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Patent grab triple whammy

Reducing security risks from open source software

Amazon.com has been granted three detailed patents covering purchase circles, consumer reviews, and search results in the form of products from multiple product categories.

It's a sweeping landgrab which puts e-commerce rivals on the alert. The techniques granted to Amazon.com by the patent office are already ubiquitous on commercial and social networking web sites.

Patent 6,963,848 filed March 2, 2000 and granted November 8, covers "Methods and system of obtaining consumer reviews".

Patent 6,963,867, filed on March 31, 2003, covers "Search query processing to provide category-ranked presentation of search results".

Patent 6,963,850, filed on August 19, 1999 covers "Computer services for assisting users in locating and evaluating items in an electronic catalog based on actions performed by members of specific user communities".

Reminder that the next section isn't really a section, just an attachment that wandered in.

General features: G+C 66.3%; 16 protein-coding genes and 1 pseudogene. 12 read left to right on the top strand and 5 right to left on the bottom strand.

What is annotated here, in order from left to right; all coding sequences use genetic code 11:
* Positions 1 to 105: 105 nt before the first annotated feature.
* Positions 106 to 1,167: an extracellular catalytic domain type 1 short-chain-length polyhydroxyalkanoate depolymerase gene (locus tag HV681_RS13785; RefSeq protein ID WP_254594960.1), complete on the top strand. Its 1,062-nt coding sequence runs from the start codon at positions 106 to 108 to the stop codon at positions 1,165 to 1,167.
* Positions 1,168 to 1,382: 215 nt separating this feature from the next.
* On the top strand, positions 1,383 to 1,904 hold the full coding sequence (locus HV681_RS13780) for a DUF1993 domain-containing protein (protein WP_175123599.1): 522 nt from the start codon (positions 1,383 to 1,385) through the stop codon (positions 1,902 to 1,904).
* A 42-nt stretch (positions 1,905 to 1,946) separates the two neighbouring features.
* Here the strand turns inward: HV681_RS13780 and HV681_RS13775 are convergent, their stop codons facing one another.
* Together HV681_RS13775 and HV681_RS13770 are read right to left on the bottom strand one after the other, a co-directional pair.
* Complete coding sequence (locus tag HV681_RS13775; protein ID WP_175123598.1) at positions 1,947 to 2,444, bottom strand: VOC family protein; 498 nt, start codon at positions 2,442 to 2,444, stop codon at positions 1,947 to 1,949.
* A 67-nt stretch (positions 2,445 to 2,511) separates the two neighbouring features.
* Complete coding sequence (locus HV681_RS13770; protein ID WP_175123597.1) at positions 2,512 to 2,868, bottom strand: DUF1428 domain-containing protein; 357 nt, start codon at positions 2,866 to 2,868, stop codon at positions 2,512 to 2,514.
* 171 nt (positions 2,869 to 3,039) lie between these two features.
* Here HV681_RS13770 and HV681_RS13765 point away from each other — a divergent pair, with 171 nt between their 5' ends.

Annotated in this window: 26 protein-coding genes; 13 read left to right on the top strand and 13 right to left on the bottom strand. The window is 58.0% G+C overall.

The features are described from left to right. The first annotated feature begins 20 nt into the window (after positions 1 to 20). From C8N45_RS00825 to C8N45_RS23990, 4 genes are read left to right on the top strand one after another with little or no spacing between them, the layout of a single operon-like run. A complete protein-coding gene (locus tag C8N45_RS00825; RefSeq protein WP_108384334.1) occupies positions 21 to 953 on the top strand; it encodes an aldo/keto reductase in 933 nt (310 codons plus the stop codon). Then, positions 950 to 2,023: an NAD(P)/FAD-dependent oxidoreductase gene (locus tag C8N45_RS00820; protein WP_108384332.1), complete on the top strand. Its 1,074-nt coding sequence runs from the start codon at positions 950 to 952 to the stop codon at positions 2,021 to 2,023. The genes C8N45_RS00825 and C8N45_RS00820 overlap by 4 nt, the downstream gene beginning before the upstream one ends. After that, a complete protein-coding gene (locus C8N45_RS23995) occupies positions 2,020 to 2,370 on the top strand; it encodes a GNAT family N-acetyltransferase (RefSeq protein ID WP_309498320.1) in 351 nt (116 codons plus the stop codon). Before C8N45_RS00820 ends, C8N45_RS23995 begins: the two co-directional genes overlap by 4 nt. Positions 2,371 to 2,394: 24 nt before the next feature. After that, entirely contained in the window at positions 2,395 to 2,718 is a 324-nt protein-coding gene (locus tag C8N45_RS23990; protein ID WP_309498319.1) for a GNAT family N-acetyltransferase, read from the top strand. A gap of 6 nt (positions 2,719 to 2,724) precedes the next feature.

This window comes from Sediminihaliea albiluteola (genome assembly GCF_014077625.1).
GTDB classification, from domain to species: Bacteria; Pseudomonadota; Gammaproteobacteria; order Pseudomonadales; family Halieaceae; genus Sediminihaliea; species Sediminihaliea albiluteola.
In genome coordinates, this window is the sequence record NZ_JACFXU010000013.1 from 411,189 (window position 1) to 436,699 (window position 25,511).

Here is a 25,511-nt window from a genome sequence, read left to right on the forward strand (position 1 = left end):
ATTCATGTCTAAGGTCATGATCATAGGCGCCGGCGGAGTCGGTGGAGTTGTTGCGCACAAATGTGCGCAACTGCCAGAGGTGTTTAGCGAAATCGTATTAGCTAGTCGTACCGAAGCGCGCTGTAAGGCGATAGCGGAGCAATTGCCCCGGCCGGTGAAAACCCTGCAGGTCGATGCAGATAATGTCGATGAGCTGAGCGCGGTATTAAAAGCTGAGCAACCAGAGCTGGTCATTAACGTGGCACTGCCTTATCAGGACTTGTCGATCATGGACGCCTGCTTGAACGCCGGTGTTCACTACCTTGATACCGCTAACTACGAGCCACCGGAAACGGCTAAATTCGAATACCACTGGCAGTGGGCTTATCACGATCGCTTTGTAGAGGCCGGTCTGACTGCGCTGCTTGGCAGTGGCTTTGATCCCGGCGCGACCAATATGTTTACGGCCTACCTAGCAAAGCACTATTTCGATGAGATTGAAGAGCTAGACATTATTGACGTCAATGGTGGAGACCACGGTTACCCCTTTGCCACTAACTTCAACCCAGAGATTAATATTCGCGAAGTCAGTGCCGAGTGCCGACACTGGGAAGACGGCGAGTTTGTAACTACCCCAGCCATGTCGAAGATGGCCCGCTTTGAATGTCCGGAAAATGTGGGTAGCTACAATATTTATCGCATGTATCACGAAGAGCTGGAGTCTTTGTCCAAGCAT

Communities may be "based on user hobbies, localities, professions, and organizations," for example. "The system automatically identifies and generates lists of the most popular items (and/or items that are becoming popular) within particular communities, and makes such information available to users for viewing.

The patent credits Jeff Bezos, amongst others, as the inventor. But as TheoDP, Amazon-watcher and collector of patent absurdities reminds us, Bezos used to deny that he ever would patent such things.

Responding to a question by The Guardian's Stuart Jeffries in October 2002 about Amazon's notorious One Click Patent, Bezos replied"that Amazon has made numerous innovations in web commerce that have been widely copied which it didn't patent, such as virtual shopping baskets, sales rankings and customer reviews."

Now it has all the base(s) covered.

So if Web 2.0 is a rain forest, as one pundit rather painfully argues, as opposed to the "desert" of Web 1.0, we now all huddle under the umbrella of its endless green canopy of patents.

Or something like that. ®

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